Here’s something I can’t get my head around.

Two of the biggest and most technically complicated television events the BBC would ever have to broadcast — the King’s Coronation and the Eurovision Song Contest — are both taking place back-to-back over an eight-day period this May.

The King’s Coronation will involve considerable outside broadcast resources to cover events at Westminster Abbey, a procession through the heart of London and an appearance by the Royal Family on the balcony of Buckingham Palace. The Coronation will conclude on BBC One and BBC Radio 2 with a concert for the King and Queen Consort at Windsor Palace, featuring stars from across the contemporary arts. And, in a similar vein to the Queen’s Platinum Jubilee Concert in 2022, events will conclude with a laser and drone show.

Then, just two days later, the Eurovision Song Contest kicks off in Liverpool. Two semi-finals, broadcast on BBC One for the very first time, will conclude with the Grand Final that Saturday. Over 160 million viewers are expected to tune in. Even though the event is a collaboration with Ukraine, which is unable to host the contest because of its war with Russia, the host broadcaster will be the BBC. And even though the BBC has held the contest eight times, Eurovision has grown substantially in the last 25 years. The only two televisual events I can think of that are on a similar scale to this globally are an Olympics Opening Ceremony and the Super Bowl.

And wilder still, the BBC did not know that they would be airing the King’s Coronation and hosting the Eurovision Song Contest seven months ago. It will also be airing BBC local elections the week before, and the BAFTA Television Awards the day after.

At a first glance, it can feel that the events could not have come at a more inconvenient time for the BBC. A two-year license fee freeze imposed by former Culture Secretary Nadine Dorries has resulted in cuts and low morale. The BBC News Channel and World News are being merged into a new offering, resulting in redundancies in not only off-screen roles, but familiar on-screen names too. The BBC World Service is cutting some TV and radio services and are making some digital only, whilst channels such as BBC Four are being marked to move online. The BBC’s Chairman Richard Sharp is embroiled in a scandal over his role as a go-between for a loan for former Prime Minister Boris Johnson. And then there’s the exodus of talent, from Emily Maitlis to BBC Radio 2’s Ken Bruce, happily walking over to commercial competitors.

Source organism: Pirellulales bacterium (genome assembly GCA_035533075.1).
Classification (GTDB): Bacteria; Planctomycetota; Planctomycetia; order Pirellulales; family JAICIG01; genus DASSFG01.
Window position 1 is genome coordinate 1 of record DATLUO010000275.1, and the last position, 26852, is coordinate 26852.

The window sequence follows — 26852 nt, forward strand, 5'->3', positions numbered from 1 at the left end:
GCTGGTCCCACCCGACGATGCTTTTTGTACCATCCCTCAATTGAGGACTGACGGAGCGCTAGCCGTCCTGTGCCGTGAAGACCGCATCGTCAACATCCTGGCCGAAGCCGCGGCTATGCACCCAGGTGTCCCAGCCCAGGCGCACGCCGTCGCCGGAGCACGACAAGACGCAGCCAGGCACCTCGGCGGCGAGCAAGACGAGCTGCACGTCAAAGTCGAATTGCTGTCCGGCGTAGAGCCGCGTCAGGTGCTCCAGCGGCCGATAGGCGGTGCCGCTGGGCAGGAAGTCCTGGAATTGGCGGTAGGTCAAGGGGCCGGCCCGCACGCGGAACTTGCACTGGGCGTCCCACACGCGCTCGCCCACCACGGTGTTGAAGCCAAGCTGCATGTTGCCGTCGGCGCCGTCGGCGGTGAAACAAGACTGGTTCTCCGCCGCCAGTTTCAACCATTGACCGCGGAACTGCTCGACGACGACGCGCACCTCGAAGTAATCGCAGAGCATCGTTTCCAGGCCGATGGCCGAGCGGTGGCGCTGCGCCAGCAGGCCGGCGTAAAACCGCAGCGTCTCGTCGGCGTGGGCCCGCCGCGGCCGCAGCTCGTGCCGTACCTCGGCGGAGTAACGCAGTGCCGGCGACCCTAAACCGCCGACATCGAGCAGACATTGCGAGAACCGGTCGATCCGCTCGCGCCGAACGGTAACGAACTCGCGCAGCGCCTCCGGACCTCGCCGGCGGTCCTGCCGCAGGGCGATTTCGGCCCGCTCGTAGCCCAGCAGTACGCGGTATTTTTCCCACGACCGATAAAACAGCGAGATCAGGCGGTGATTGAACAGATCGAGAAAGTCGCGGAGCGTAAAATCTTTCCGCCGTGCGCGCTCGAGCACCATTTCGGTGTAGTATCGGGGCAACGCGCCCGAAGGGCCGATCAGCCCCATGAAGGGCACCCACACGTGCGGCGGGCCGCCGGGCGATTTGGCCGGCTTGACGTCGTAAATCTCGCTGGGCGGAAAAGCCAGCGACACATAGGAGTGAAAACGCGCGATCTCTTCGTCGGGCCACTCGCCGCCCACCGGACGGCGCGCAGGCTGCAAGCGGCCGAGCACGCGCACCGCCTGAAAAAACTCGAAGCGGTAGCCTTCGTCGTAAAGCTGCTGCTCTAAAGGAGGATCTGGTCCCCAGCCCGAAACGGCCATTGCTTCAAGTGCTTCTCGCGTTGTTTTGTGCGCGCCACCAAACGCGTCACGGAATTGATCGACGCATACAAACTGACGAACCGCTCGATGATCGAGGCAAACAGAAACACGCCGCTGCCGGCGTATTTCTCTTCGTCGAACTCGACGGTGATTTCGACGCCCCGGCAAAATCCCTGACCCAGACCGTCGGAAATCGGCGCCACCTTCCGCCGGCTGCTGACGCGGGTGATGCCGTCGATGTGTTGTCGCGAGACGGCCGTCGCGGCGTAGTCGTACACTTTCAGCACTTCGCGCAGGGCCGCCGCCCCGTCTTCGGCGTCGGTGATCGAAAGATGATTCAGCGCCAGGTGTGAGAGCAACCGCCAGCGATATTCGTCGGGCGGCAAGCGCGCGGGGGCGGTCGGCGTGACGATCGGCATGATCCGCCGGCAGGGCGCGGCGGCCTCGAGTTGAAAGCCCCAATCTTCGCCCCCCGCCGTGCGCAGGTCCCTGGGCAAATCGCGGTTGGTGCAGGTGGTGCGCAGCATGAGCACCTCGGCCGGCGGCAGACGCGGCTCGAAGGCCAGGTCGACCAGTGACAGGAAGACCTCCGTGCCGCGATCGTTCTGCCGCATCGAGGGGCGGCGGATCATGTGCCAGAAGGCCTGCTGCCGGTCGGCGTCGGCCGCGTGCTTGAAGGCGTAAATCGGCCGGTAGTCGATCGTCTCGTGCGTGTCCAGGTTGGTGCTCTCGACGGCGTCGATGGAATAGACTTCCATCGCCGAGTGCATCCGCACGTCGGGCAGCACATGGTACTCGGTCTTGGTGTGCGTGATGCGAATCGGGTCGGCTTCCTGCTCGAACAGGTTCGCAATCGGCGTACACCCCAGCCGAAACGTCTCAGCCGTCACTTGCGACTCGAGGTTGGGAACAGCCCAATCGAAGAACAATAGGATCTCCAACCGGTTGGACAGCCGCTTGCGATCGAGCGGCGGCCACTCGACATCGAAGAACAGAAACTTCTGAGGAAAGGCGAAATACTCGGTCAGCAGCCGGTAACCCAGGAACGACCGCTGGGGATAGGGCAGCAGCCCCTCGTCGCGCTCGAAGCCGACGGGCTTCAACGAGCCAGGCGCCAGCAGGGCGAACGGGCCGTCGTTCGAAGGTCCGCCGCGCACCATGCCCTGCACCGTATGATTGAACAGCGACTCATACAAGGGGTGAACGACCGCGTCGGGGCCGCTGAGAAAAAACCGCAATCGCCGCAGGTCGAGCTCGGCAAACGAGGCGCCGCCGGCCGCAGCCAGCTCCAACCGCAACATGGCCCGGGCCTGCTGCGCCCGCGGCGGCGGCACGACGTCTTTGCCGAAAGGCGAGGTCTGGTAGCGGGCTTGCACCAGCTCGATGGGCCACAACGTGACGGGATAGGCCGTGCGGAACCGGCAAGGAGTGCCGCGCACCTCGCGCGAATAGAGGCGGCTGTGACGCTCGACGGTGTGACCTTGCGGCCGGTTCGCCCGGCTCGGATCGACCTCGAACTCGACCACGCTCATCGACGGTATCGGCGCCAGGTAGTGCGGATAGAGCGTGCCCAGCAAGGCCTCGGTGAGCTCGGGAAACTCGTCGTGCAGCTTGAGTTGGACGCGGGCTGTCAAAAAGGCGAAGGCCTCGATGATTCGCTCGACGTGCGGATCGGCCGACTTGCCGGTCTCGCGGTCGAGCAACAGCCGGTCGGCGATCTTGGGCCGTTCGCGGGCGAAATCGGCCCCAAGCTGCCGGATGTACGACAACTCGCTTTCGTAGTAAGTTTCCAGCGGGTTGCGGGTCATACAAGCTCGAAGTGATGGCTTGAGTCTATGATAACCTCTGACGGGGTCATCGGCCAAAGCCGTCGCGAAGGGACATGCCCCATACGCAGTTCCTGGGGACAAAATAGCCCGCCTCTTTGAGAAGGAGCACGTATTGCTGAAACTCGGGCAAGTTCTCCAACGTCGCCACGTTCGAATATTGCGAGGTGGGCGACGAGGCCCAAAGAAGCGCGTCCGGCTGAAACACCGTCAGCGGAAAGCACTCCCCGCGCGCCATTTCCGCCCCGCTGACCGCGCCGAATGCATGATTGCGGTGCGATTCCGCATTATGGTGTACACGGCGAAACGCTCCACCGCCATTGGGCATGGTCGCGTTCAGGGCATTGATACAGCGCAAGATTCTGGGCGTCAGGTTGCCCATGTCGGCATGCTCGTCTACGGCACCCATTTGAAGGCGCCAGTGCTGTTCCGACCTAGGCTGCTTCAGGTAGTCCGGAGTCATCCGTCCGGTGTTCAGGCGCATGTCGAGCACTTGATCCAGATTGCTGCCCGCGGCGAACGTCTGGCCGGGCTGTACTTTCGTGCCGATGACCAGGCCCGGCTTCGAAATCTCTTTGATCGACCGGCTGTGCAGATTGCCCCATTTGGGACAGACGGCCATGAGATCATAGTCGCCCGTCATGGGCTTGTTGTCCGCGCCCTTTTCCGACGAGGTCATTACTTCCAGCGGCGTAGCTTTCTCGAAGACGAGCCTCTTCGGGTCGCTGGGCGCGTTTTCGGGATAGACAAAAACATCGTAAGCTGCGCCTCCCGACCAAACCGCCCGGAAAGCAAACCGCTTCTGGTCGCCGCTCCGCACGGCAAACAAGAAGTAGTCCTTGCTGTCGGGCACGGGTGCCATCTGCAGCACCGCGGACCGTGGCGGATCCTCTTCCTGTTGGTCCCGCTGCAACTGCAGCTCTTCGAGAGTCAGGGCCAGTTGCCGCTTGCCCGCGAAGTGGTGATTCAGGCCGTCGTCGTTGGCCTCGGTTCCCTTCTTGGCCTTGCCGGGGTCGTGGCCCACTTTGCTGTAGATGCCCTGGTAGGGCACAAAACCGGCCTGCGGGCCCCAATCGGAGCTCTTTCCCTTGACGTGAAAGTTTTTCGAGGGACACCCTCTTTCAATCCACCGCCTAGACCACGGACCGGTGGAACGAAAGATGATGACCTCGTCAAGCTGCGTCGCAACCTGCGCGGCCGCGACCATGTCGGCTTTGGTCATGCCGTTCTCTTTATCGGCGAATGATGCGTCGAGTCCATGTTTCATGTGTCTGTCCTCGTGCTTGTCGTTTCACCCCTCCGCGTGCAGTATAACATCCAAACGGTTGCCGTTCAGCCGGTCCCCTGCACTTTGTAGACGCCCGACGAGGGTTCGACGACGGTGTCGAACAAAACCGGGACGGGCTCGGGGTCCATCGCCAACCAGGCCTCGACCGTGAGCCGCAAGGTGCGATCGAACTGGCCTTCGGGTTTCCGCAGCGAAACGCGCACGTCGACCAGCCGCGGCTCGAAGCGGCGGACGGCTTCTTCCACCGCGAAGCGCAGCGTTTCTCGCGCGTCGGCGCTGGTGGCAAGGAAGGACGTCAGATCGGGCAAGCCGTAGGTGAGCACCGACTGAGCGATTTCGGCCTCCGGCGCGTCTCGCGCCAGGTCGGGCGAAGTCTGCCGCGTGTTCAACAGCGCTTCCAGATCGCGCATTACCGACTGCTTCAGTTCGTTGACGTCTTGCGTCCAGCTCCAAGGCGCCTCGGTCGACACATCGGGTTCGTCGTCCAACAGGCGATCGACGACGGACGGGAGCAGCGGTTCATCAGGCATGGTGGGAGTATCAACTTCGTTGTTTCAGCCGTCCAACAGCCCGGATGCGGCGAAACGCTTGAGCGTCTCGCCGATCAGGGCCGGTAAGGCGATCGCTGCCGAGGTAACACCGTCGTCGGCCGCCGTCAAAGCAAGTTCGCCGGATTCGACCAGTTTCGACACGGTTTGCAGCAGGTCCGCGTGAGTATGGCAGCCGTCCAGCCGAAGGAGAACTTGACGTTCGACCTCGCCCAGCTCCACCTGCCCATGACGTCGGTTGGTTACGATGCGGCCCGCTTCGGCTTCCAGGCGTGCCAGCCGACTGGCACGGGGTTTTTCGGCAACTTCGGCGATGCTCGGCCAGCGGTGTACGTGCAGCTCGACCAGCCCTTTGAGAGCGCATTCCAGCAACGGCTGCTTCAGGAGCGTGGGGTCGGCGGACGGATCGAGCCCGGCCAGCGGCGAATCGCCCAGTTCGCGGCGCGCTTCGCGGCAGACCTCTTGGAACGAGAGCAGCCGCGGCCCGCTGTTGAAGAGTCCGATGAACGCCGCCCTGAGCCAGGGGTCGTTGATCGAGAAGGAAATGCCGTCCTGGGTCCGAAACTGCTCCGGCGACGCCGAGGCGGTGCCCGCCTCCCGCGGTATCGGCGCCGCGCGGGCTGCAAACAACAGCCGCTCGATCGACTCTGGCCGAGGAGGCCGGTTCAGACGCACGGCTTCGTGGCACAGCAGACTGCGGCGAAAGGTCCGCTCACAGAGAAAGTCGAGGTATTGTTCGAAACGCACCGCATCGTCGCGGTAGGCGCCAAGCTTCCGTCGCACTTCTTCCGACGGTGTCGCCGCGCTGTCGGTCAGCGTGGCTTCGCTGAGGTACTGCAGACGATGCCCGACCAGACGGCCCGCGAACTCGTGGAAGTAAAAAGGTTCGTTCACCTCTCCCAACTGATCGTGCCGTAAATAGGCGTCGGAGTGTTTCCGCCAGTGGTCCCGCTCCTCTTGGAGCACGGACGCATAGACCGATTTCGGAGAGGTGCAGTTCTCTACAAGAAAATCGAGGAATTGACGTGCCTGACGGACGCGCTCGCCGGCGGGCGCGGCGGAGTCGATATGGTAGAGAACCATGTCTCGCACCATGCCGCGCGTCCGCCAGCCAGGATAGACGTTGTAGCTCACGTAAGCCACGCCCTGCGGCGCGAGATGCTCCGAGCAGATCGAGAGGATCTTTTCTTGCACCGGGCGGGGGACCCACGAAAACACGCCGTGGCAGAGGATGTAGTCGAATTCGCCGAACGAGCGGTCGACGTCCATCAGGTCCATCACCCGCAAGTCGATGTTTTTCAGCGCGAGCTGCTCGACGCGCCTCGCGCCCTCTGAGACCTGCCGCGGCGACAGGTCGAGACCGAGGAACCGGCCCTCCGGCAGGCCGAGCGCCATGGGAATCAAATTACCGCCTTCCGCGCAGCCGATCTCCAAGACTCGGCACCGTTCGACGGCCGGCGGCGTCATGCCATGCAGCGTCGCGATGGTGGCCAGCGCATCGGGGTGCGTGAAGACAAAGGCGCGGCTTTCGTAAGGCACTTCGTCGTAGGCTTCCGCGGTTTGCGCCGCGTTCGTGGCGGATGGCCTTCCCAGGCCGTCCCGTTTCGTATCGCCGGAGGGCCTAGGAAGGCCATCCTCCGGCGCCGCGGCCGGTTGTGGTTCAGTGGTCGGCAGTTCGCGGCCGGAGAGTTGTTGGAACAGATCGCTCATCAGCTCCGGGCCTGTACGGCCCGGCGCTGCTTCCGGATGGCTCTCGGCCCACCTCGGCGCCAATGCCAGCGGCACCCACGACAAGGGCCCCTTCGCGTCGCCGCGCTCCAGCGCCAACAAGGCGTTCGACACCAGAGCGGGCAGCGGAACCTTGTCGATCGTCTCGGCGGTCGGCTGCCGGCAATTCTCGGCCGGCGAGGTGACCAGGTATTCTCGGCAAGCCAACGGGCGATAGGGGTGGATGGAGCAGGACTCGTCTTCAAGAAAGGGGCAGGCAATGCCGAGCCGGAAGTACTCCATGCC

You would therefore think that streaming service rivals would be invincible — yet they are having a difficult year, too. The cost-of-living crisis has contributed to a fall of two million subscriptions to streaming services in the U.K., according to Kantar research. Disney+, after rapid growth, is experiencing a fall in subscribers for the very first time. Netflix, after a wobbly 2022, is set to clamp down on the number of households sharing the same account. The future is not so destined to be streaming, after all.

Traditional television broadcasters such as the BBC have proven to be surprisingly resilient in the streaming age. Netflix and others can create a global hit within hours and are armed with billions of dollars in content budgets. Yet thanks to decades of habitual watching and national reach, traditional broadcasters are able to do something that streamers cannot. They can grip an entire nation at the same time, such as the 7.5 million people who tuned in to the suspenseful finale of Sally Wainwright’s “Happy Valley” just last week.

And whilst streamers are dabbling in live events, such as Amazon Prime Video showing live sports and Netflix planning live television specials, their global scope has meant that they are not as invested in live national programming as national broadcasters are. And yet, live television is one of the best things about television. It is what drew me and many others to it in the first place. The feeling of knowing that millions of people are connecting, debating, berating and celebrating the exact same thing as you at the same time.

The Coronation and the Eurovision Song Contest are therefore two huge opportunities for the BBC to highlight its unique and central role that it plays in our lives. And yet, despite the huge complexity of broadcasts such as these, the BBC will likely choose to not make that much of a fuss about the feat of putting on either. It is so hardwired with a national modesty, probably a result of the national psyche, that it’ll carry on without a fuss.

But right now, it needs to show us their workings, and speak louder about their efforts. The upcoming decisions surrounding the license fee and its future funding will have far-reaching consequences for the future of the broadcaster. The BBC’s reliance on using viewers to point out its feats also risks being drowned out by parts of the British press with an agenda to criticize the org for lapses and errors. And its worst enemy? Apathy. 

It might feel not-very-British, but the BBC needs to be boastful. If the BBC doesn’t brag more about what it does for us, we’ll only notice what role it’s had in our lives after it has gone.